Our lives are facilitated and mediated by software. Thanks to software, data on nearly everything can be generated, accessed and analysed for all sorts of reasons. Software technologies, combined with political and commercial ideas and practices, have led to a wide range of our activities being monitored, which is the source of concerns about surveillance and privacy. We pose the questions: What is monitoring? Do diverse and disparate monitoring systems have anything in common? What role does monitoring play in contested issues of surveillance and privacy? We are developing an abstract theory for studying monitoring that begins by capturing structures common to many different monitoring practices. The theory formalises the idea that monitoring is a process that observes the behaviour of people and objects in a context. Such entities and their behaviours can be represented by abstract data types and their observable attributes by logics. In this paper, we give a formal model of monitoring based on the idea that behaviour is modelled by streams of data, and apply the model to a social context: the monitoring of web usage by staff and members of an organisation.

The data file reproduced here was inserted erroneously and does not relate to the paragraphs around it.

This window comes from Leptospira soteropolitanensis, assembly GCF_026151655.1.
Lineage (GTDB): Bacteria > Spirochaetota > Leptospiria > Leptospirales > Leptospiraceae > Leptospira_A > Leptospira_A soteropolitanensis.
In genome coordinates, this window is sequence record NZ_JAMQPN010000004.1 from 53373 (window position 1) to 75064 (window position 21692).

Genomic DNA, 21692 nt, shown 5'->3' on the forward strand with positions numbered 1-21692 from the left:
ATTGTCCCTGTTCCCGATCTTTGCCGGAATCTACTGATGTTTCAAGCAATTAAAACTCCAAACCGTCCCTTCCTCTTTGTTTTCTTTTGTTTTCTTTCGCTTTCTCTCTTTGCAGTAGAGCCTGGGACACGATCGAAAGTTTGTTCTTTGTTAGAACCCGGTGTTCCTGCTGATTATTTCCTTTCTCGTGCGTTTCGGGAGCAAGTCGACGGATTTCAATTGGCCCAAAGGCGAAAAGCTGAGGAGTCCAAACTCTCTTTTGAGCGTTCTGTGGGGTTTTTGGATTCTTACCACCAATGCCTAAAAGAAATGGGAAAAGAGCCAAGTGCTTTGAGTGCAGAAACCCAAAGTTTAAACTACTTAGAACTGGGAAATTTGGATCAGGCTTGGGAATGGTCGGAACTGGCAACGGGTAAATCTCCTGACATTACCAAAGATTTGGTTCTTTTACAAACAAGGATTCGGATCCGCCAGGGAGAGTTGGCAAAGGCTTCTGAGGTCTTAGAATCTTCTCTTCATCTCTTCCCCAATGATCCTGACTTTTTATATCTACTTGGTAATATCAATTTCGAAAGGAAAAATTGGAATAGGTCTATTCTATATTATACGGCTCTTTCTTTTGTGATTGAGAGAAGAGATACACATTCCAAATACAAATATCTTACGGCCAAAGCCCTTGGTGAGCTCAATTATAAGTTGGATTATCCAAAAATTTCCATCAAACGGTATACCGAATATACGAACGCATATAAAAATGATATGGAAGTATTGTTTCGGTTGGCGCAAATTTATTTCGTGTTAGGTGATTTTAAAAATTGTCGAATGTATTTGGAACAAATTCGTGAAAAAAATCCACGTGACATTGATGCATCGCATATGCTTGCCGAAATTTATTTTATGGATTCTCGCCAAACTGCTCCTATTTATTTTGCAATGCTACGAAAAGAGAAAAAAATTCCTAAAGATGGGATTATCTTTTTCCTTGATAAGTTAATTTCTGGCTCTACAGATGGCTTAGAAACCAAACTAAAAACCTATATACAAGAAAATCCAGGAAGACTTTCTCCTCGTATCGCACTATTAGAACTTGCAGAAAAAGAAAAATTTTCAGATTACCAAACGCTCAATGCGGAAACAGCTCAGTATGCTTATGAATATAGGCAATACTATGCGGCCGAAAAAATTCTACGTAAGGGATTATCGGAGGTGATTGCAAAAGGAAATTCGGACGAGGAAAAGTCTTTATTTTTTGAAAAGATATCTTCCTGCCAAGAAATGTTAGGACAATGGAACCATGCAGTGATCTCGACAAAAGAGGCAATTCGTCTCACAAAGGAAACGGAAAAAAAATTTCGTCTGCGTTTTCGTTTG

|Name||Lecture Notes in Computer Science (LNCS)|
|Conference||23rd International Workshop on Algebraic Development Techniques (WADT 2016)|
|Period||21/09/16 → 24/09/16|
- employee monitoring
- abstract data types
- algebraic specification